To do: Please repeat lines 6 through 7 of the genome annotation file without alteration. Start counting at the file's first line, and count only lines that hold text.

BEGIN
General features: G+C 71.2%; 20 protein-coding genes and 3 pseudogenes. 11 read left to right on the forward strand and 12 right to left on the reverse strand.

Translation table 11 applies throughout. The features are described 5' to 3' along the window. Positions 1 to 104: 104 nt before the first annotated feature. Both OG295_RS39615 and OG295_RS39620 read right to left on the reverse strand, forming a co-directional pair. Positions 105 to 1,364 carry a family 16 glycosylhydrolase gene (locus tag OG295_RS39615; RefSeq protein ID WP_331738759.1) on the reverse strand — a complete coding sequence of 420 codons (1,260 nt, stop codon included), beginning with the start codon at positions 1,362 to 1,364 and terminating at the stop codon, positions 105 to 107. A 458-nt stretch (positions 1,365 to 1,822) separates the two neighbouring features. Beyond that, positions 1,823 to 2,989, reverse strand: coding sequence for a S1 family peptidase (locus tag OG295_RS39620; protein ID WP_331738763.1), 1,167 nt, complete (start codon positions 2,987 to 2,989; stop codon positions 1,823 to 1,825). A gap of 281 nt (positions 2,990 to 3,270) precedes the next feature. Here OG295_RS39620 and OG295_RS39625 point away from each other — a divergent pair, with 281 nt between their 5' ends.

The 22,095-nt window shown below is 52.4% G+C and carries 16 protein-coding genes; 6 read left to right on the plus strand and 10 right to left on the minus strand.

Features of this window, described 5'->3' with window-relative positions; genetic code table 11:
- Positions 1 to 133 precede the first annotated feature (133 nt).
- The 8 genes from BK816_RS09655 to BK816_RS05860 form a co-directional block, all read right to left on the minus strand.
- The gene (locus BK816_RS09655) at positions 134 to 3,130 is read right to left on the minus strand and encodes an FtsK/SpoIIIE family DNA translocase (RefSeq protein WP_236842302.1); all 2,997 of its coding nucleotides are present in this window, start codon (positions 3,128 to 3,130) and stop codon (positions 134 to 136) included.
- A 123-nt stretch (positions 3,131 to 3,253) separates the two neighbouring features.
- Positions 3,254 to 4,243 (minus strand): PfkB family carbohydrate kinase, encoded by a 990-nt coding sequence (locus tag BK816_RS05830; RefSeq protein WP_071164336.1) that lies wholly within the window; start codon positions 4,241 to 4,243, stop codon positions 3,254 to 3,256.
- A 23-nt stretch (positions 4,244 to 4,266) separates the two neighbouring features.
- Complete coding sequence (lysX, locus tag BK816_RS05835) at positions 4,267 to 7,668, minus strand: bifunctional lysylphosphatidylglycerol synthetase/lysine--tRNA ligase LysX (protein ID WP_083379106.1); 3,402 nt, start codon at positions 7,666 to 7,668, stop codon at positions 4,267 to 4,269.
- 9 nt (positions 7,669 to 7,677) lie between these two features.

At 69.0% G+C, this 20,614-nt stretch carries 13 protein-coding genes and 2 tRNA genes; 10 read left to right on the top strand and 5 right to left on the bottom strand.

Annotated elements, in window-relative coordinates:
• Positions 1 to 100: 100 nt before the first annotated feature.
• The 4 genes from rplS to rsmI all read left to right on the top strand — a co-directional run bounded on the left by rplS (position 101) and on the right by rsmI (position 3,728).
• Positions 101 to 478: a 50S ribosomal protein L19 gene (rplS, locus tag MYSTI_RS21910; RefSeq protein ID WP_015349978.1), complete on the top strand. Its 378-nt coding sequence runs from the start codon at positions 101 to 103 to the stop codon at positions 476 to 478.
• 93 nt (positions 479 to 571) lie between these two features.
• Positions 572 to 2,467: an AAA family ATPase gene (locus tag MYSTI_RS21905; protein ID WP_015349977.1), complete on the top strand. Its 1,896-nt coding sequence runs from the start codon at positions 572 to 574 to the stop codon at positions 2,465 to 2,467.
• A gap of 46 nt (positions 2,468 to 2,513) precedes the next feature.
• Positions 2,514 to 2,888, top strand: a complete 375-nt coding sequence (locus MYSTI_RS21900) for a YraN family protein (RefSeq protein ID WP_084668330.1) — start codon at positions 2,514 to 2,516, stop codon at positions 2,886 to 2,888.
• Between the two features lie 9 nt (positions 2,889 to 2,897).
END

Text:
- The 8 genes from BK816_RS09655 to BK816_RS05860 form a co-directional block, all read right to left on the minus strand.
- The gene (locus BK816_RS09655) at positions 134 to 3,130 is read right to left on the minus strand and encodes an FtsK/SpoIIIE family DNA translocase (RefSeq protein WP_236842302.1); all 2,997 of its coding nucleotides are present in this window, start codon (positions 3,128 to 3,130) and stop codon (positions 134 to 136) included.